How Hard can it be? – Off-the-Plan Revisited (Again!)

Welcome to 2013 fellow accommodation industry enthusiasts and let’s hope the slight feeling of confidence out there in consumer land continues to gain momentum.

If, like me, you spent your Christmas eating, drinking and sitting on your bum then I’m sure you are now looking down the barrel of some pretty ugly New Year’s resolutions. I’m going with the usual get fit, don’t be so stressed and be nice to my wife ones that have served me so well in the past. Should last at least until April.

As luck would have it as a finance person I can always restart the resolutions clock on 1 July with the start of the new financial year. Good to have a backup plan.

Anyway, on to more serious matters. I read John Mahoney’s article in last month’s Resort News with some interest. For those of you who missed it John wrote about the challenges of off-the-plan management rights transactions and the often competing interests that can be in play.

In particular John mentioned letting pool and claw back considerations. The article got me thinking that it’s probably timely to reflect on just how off-the-plan management rights are priced and sold. In these transactions most things are certain and some things are not. The manager’s unit price is set by contract and the body corporate salary is known. The costs of performing the resident manager’s duties can be calculated reasonably easily so that just leaves the letting side of the business and this is where things generally get interesting. It need not be the case.

I think with these sort of matters it’s worthwhile going back to basics rather than over complicating things. Management rights have an intrinsic value based on a multiple of net profit. That multiple is determined by a range of factors including net profit, perceived business risk, location, length of agreements, operating model and letting pool composition. As with all commercial transactions the less certainty the higher perceived risk and the lower value. With off-the-plan management rights the majority of the factors are known except the ultimate composition of the letting pool.

Given that, in most cases, the letting commission and associated charges income is substantial the value paid for these businesses is usually around 1 times NP lower than for an established management rights with historical trading reports. So all you need to do to arrive at a value is to know the ultimate composition of the letting pool and frame your contract accordingly. If the letting pool doesn’t hit the numbers you pay less and if you exceed expectations you pay more. Hence the clawback and claw forward provisions seen in a typical off-the-plan contract.

The trick at this point is to decide how much each of these letting appointments is worth. Again, it’s not that hard if you go back to basic calculations. The management rights will be sold on a multiple of a projected net profit. Remove the body corporate salary and any associated caretaking costs and you are left with the expected NP for the proposed letting pool. Apply the agreed multiple to the letting pool profit and divide by the number of letting appointments expected and you arrive at a value per appointment. That’s your dollar value for claw forward and claw back adjustments.

So far, so good. Here’s where things get a bit more complicated. On a sliding scale the business value multiple will move about depending on how many lots end up being the letting pool. At the bottom end there will be a number below which you simply would not want to purchase the business. At the top end there could be a number that generates a net profit above the multiple range agreed.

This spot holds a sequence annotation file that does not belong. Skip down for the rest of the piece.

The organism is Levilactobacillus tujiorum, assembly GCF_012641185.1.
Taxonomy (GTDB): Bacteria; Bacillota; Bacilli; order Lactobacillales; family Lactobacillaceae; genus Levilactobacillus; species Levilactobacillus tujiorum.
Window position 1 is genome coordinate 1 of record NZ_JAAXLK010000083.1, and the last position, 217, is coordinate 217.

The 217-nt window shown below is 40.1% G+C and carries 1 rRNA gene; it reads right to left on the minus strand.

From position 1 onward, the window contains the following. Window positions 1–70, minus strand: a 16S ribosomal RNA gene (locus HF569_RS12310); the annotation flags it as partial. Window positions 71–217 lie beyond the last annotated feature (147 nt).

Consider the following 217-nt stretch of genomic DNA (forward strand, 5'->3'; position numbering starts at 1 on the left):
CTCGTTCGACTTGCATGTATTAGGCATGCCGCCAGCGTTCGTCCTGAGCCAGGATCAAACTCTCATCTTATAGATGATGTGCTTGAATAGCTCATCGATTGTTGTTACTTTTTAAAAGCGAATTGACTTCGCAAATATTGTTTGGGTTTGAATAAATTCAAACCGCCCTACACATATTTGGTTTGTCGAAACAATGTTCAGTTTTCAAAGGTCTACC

The challenge here is to frame a contract that is fair to all parties. Typically an off-the-plan will have an initial settlement and then a number of subsequent adjustment settlements as units flow into the letting pool. The final adjustment is usually between six and 18 months from the initial settlement dependant on the type of development.

My advice to potential off-the-plan purchasers is to get involved in the process as early as possible and try to understand who is buying the lots in your future business and what are their likely intentions. You should be able to work with the developer to promote your services and indeed a reputable and switched on resident manager can also be of great assistance to a developer in selling lots to investors.

Go to the sales office and present yourself as a prospective purchaser of a unit in the building. Listen to what the sales staff have to say and presume that all buyers have heard the same message. If they strongly present the development as a great place to live as an owner occupier be very careful.

I think it’s worth noting that back in the day developers simply did not factor the proceeds of management rights sales into their feasibilities and now a lot of them do. They are using these feasibilities to raise bank finance so there’s more pressure than ever on developers to maximise the sale of the management rights in their developments. In some cases the sale proceeds of the rights will represent a substantial portion of the total developer profit margin. Not ideal but a sign of times I suspect.

On a final note I couldn’t agree more with John Mahoney’s comments on vested interests attempting to influence the professional advice received by buyers. Not a good look at all and happily not an approach adopted by the vast majority of industry professionals.

Mike Phipps
Phipps Finance

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